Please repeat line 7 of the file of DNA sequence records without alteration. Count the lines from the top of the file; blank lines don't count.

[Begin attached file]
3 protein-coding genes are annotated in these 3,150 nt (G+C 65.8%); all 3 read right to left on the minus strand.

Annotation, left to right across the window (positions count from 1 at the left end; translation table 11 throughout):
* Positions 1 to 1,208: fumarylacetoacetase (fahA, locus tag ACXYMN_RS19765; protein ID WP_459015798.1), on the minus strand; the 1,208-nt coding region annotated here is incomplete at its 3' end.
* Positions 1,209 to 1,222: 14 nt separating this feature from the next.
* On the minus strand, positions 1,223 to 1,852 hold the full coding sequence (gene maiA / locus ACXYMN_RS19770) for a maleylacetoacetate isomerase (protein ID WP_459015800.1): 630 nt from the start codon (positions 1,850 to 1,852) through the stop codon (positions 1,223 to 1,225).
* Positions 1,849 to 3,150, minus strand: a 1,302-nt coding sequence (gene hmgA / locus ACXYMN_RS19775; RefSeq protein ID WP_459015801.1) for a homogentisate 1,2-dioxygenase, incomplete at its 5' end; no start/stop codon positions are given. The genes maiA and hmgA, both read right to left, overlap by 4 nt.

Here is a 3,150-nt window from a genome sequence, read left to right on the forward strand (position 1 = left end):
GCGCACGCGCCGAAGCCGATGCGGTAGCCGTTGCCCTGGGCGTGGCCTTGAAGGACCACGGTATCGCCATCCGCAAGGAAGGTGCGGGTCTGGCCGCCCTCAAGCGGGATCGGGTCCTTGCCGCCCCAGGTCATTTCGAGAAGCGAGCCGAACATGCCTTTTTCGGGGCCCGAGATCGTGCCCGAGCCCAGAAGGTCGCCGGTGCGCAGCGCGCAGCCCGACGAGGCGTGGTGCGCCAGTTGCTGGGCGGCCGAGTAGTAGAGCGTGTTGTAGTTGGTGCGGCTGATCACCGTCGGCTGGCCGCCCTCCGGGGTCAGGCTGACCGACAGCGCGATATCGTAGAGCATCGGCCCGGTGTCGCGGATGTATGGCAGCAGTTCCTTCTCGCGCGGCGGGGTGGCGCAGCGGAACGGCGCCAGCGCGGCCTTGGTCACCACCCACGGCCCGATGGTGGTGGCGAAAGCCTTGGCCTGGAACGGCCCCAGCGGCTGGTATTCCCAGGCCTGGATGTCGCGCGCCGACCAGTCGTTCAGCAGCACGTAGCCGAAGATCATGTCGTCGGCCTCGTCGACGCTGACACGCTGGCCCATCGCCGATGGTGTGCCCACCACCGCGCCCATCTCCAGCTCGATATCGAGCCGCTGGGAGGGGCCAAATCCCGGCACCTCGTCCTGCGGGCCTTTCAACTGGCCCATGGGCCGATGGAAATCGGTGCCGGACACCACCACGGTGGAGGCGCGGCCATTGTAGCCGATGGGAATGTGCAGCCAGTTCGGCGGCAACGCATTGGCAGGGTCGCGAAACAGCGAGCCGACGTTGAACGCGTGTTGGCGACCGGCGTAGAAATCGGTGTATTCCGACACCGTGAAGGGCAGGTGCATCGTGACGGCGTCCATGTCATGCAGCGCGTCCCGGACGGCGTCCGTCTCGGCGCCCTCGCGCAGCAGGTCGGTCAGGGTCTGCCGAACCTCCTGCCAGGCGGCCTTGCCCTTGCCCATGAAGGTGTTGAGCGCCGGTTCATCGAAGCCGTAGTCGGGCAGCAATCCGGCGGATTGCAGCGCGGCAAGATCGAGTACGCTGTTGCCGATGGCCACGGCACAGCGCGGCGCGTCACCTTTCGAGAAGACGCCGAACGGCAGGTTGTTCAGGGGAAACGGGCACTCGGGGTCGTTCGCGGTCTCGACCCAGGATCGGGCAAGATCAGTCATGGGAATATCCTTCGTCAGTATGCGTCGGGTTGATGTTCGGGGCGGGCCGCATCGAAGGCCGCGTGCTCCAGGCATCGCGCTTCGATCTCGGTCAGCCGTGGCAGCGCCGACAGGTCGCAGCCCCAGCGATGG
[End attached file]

Here is a 3,150-nt window from a genome sequence, read left to right on the forward strand (position 1 = left end):